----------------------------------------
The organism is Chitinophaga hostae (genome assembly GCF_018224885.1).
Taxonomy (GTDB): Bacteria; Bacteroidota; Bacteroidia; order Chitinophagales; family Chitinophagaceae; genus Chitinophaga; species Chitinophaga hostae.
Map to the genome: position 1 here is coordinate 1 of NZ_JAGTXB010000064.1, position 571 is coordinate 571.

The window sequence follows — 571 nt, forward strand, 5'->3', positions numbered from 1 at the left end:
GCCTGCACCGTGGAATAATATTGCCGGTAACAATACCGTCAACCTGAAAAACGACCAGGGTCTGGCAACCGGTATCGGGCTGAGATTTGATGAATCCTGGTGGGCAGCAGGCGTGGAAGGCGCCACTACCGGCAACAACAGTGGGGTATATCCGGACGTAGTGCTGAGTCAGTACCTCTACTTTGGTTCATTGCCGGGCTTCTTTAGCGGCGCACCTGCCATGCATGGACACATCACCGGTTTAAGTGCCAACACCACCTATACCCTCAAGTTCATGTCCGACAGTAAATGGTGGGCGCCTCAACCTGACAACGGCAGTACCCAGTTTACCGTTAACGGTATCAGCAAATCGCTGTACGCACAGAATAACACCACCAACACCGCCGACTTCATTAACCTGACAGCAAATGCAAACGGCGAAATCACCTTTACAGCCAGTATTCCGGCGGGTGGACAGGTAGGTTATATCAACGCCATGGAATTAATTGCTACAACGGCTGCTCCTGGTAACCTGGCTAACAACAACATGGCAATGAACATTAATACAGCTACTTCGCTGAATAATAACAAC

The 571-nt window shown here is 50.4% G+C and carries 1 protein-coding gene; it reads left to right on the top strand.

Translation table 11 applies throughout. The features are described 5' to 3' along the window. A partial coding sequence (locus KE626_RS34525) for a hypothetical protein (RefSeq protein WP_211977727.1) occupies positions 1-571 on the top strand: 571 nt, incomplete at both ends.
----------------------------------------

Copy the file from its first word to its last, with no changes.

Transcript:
The organism is Chitinophaga hostae (genome assembly GCF_018224885.1).
Taxonomy (GTDB): Bacteria; Bacteroidota; Bacteroidia; order Chitinophagales; family Chitinophagaceae; genus Chitinophaga; species Chitinophaga hostae.
Map to the genome: position 1 here is coordinate 1 of NZ_JAGTXB010000064.1, position 571 is coordinate 571.

The window sequence follows — 571 nt, forward strand, 5'->3', positions numbered from 1 at the left end:
GCCTGCACCGTGGAATAATATTGCCGGTAACAATACCGTCAACCTGAAAAACGACCAGGGTCTGGCAACCGGTATCGGGCTGAGATTTGATGAATCCTGGTGGGCAGCAGGCGTGGAAGGCGCCACTACCGGCAACAACAGTGGGGTATATCCGGACGTAGTGCTGAGTCAGTACCTCTACTTTGGTTCATTGCCGGGCTTCTTTAGCGGCGCACCTGCCATGCATGGACACATCACCGGTTTAAGTGCCAACACCACCTATACCCTCAAGTTCATGTCCGACAGTAAATGGTGGGCGCCTCAACCTGACAACGGCAGTACCCAGTTTACCGTTAACGGTATCAGCAAATCGCTGTACGCACAGAATAACACCACCAACACCGCCGACTTCATTAACCTGACAGCAAATGCAAACGGCGAAATCACCTTTACAGCCAGTATTCCGGCGGGTGGACAGGTAGGTTATATCAACGCCATGGAATTAATTGCTACAACGGCTGCTCCTGGTAACCTGGCTAACAACAACATGGCAATGAACATTAATACAGCTACTTCGCTGAATAATAACAAC

The 571-nt window shown here is 50.4% G+C and carries 1 protein-coding gene; it reads left to right on the top strand.

Translation table 11 applies throughout. The features are described 5' to 3' along the window. A partial coding sequence (locus KE626_RS34525) for a hypothetical protein (RefSeq protein WP_211977727.1) occupies positions 1-571 on the top strand: 571 nt, incomplete at both ends.